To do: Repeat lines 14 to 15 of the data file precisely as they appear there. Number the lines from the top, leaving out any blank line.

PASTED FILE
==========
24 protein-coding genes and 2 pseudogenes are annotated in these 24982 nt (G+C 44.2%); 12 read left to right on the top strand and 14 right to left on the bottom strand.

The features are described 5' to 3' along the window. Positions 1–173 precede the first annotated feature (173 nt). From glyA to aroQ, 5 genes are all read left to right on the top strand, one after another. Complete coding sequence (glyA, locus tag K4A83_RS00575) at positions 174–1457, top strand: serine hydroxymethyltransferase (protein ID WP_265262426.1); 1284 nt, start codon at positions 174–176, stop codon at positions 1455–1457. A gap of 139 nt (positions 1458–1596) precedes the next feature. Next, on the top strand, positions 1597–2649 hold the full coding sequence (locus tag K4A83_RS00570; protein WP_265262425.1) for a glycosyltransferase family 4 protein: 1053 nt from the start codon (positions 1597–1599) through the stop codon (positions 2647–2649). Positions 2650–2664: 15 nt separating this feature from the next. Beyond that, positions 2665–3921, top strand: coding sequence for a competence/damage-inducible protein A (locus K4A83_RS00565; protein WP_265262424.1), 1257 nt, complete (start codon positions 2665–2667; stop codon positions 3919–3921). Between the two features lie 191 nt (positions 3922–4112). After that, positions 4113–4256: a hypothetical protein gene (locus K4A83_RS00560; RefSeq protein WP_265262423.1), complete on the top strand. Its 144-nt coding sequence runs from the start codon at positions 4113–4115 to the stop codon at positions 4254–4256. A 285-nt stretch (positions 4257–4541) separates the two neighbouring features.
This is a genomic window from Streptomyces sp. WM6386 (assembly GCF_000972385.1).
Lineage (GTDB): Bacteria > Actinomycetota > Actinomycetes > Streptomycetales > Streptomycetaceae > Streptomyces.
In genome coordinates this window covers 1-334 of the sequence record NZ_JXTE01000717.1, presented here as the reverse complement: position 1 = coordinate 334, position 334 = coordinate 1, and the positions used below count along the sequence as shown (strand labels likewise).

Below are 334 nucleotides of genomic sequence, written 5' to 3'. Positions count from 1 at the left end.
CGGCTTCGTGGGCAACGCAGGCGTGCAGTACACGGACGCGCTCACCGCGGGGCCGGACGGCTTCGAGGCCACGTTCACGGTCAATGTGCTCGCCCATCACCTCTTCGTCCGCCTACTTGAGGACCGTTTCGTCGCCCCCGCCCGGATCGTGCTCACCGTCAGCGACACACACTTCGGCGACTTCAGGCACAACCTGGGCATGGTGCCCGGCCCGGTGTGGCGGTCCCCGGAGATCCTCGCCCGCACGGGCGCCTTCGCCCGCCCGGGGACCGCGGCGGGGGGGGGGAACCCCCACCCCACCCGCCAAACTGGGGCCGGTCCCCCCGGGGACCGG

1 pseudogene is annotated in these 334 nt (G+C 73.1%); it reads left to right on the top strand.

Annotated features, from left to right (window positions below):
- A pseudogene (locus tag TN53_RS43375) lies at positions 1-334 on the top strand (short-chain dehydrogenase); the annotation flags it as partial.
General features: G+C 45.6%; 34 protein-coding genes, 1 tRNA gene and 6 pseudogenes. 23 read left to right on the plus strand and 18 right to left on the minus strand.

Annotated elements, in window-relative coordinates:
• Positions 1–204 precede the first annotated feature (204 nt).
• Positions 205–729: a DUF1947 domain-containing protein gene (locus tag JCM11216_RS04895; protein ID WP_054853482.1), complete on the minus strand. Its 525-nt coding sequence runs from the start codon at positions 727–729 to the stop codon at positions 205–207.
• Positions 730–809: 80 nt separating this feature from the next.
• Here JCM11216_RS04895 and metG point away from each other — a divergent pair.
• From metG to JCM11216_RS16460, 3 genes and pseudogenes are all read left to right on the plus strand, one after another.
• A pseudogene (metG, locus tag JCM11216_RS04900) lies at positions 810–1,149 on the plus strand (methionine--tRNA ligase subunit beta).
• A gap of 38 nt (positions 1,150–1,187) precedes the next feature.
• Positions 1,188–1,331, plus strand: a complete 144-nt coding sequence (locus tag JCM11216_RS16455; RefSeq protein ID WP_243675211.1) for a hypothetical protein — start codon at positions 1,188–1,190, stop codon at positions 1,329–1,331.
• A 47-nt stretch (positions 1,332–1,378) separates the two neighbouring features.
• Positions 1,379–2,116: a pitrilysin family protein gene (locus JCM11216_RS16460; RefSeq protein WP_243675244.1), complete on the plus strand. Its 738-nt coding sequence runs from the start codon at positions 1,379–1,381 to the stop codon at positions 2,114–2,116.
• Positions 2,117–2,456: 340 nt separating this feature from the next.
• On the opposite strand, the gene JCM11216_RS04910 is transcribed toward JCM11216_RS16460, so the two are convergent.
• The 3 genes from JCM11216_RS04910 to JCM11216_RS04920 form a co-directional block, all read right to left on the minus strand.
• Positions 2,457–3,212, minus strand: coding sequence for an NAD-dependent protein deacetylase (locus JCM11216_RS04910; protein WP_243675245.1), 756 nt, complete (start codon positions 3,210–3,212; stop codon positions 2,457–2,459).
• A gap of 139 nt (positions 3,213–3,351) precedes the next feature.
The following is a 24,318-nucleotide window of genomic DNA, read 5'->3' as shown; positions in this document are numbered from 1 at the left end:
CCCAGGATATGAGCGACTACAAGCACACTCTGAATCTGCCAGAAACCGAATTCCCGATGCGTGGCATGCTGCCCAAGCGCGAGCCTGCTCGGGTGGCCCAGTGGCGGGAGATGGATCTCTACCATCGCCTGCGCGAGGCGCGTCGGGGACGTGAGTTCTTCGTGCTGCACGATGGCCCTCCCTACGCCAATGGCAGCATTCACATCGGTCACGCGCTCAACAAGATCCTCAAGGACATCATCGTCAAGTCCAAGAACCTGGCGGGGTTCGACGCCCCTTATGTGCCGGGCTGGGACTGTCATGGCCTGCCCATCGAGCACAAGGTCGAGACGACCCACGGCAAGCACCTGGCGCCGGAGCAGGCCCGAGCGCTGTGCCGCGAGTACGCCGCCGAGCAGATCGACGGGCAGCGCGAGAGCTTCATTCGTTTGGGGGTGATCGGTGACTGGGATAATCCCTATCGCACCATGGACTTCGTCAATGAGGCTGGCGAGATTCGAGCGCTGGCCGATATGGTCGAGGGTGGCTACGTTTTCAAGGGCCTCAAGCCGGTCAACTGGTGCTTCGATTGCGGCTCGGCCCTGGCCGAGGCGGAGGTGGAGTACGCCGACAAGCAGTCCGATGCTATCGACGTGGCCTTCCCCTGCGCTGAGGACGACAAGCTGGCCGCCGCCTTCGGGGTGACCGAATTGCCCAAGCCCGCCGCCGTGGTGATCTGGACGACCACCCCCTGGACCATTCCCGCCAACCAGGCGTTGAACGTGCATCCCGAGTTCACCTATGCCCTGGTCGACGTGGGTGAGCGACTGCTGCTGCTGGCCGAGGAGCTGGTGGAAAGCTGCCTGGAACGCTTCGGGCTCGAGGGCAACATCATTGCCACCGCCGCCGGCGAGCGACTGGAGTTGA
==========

• Positions 205–729: a DUF1947 domain-containing protein gene (locus tag JCM11216_RS04895; protein ID WP_054853482.1), complete on the minus strand. Its 525-nt coding sequence runs from the start codon at positions 727–729 to the stop codon at positions 205–207.
• Positions 730–809: 80 nt separating this feature from the next.